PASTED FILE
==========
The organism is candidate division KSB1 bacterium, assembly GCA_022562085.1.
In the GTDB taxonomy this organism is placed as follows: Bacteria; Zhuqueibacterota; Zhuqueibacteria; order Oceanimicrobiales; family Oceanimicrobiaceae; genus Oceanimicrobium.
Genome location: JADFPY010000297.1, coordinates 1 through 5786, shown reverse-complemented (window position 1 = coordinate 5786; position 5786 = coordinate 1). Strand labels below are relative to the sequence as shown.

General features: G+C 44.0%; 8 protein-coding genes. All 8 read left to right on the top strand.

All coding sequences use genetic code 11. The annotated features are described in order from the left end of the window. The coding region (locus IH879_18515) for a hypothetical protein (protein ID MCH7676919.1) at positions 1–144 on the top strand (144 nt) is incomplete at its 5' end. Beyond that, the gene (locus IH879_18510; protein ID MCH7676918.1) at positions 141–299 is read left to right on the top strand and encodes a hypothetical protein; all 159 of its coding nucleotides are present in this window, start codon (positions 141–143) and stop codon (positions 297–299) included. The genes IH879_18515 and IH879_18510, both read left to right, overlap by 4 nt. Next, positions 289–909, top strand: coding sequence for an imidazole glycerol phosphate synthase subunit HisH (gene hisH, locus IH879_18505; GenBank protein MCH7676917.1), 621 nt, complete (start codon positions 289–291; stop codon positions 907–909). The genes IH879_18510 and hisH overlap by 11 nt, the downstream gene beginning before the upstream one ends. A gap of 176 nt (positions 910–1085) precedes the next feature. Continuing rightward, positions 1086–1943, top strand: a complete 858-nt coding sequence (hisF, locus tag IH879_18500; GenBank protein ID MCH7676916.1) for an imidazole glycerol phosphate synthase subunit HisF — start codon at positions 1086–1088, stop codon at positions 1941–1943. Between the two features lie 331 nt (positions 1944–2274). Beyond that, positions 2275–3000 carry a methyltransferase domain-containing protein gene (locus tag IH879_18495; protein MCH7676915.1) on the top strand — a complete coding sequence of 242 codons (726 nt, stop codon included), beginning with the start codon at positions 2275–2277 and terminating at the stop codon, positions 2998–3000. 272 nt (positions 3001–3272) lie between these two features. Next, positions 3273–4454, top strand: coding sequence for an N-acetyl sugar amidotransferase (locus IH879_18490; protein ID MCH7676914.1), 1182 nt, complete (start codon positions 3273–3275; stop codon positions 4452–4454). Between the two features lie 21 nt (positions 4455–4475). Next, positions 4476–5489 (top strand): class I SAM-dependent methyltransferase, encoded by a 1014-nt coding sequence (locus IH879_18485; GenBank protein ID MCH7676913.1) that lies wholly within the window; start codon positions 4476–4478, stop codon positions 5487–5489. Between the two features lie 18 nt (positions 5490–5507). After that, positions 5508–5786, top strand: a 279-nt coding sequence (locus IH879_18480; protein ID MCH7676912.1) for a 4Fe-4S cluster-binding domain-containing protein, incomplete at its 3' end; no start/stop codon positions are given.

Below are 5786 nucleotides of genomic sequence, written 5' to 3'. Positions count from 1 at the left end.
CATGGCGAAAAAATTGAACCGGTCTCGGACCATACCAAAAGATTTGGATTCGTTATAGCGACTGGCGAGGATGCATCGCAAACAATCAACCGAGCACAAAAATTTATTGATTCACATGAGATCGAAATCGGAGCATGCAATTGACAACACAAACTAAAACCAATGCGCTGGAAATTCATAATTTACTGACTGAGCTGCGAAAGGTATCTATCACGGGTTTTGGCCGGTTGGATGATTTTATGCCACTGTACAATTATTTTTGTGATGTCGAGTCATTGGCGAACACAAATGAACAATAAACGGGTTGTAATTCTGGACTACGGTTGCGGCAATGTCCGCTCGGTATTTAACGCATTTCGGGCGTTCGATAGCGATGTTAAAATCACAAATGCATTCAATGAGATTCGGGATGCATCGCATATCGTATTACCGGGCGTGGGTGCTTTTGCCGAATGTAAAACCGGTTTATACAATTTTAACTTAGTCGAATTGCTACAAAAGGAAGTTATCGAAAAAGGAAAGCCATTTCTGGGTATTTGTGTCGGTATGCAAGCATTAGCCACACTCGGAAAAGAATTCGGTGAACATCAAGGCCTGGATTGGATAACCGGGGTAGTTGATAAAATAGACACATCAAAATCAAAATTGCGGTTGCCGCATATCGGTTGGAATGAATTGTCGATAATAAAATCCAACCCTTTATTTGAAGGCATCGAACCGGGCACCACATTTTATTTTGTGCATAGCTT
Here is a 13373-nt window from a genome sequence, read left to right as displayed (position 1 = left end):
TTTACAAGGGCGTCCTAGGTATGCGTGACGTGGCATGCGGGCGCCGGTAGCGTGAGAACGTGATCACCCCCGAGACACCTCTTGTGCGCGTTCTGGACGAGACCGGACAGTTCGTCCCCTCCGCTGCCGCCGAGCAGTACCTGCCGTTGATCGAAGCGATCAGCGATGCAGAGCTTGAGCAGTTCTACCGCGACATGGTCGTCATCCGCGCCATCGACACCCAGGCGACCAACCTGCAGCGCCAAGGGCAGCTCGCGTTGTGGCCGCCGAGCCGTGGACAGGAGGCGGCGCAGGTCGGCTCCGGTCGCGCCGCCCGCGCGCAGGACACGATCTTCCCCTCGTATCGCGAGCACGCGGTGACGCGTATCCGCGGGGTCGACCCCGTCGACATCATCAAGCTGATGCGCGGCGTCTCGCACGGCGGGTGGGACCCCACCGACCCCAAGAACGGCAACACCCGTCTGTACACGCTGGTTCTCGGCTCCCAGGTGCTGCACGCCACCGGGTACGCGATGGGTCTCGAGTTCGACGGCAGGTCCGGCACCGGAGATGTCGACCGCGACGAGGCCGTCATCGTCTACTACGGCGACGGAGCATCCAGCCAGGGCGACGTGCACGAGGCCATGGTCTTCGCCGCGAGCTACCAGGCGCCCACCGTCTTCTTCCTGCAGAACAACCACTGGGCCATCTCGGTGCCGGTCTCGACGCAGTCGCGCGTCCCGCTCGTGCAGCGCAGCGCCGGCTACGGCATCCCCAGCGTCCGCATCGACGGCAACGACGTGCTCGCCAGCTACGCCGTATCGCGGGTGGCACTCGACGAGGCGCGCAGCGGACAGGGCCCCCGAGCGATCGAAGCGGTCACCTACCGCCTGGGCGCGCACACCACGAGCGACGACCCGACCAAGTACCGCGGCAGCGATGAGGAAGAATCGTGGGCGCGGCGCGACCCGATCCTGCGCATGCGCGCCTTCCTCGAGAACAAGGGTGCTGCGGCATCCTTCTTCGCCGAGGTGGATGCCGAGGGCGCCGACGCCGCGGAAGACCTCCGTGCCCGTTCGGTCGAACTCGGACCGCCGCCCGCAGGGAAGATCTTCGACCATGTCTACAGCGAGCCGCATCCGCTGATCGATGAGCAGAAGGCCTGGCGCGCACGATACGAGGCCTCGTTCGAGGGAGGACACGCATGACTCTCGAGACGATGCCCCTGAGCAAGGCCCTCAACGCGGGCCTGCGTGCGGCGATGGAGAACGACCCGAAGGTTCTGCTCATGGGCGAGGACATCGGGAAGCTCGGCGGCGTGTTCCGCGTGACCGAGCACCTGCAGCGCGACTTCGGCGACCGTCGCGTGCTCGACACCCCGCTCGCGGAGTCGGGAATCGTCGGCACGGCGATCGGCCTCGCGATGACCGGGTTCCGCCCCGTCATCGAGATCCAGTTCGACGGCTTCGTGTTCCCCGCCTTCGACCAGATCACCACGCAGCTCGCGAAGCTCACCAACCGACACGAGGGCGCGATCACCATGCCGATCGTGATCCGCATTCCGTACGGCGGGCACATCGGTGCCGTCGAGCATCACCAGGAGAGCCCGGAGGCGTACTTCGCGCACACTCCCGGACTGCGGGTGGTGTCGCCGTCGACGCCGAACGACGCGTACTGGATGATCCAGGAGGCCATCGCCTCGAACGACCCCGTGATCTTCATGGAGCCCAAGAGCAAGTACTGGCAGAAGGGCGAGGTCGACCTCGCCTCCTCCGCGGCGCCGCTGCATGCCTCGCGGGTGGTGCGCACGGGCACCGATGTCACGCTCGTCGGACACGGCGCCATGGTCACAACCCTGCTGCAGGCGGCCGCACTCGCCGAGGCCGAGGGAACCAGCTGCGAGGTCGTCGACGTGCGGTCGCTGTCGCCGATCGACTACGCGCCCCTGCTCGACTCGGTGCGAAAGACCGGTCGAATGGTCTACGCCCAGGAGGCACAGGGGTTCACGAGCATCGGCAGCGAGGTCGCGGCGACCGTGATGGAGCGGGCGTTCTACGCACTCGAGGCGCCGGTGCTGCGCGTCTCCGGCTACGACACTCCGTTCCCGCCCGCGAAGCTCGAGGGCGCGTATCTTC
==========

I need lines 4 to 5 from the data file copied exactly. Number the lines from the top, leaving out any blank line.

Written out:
General features: G+C 44.0%; 8 protein-coding genes. All 8 read left to right on the top strand.

All coding sequences use genetic code 11. The annotated features are described in order from the left end of the window. The coding region (locus IH879_18515) for a hypothetical protein (protein ID MCH7676919.1) at positions 1–144 on the top strand (144 nt) is incomplete at its 5' end. Beyond that, the gene (locus IH879_18510; protein ID MCH7676918.1) at positions 141–299 is read left to right on the top strand and encodes a hypothetical protein; all 159 of its coding nucleotides are present in this window, start codon (positions 141–143) and stop codon (positions 297–299) included. The genes IH879_18515 and IH879_18510, both read left to right, overlap by 4 nt. Next, positions 289–909, top strand: coding sequence for an imidazole glycerol phosphate synthase subunit HisH (gene hisH, locus IH879_18505; GenBank protein MCH7676917.1), 621 nt, complete (start codon positions 289–291; stop codon positions 907–909). The genes IH879_18510 and hisH overlap by 11 nt, the downstream gene beginning before the upstream one ends. A gap of 176 nt (positions 910–1085) precedes the next feature. Continuing rightward, positions 1086–1943, top strand: a complete 858-nt coding sequence (hisF, locus tag IH879_18500; GenBank protein ID MCH7676916.1) for an imidazole glycerol phosphate synthase subunit HisF — start codon at positions 1086–1088, stop codon at positions 1941–1943. Between the two features lie 331 nt (positions 1944–2274). Beyond that, positions 2275–3000 carry a methyltransferase domain-containing protein gene (locus tag IH879_18495; protein MCH7676915.1) on the top strand — a complete coding sequence of 242 codons (726 nt, stop codon included), beginning with the start codon at positions 2275–2277 and terminating at the stop codon, positions 2998–3000. 272 nt (positions 3001–3272) lie between these two features. Next, positions 3273–4454, top strand: coding sequence for an N-acetyl sugar amidotransferase (locus IH879_18490; protein ID MCH7676914.1), 1182 nt, complete (start codon positions 3273–3275; stop codon positions 4452–4454). Between the two features lie 21 nt (positions 4455–4475). Next, positions 4476–5489 (top strand): class I SAM-dependent methyltransferase, encoded by a 1014-nt coding sequence (locus IH879_18485; GenBank protein ID MCH7676913.1) that lies wholly within the window; start codon positions 4476–4478, stop codon positions 5487–5489. Between the two features lie 18 nt (positions 5490–5507). After that, positions 5508–5786, top strand: a 279-nt coding sequence (locus IH879_18480; protein ID MCH7676912.1) for a 4Fe-4S cluster-binding domain-containing protein, incomplete at its 3' end; no start/stop codon positions are given.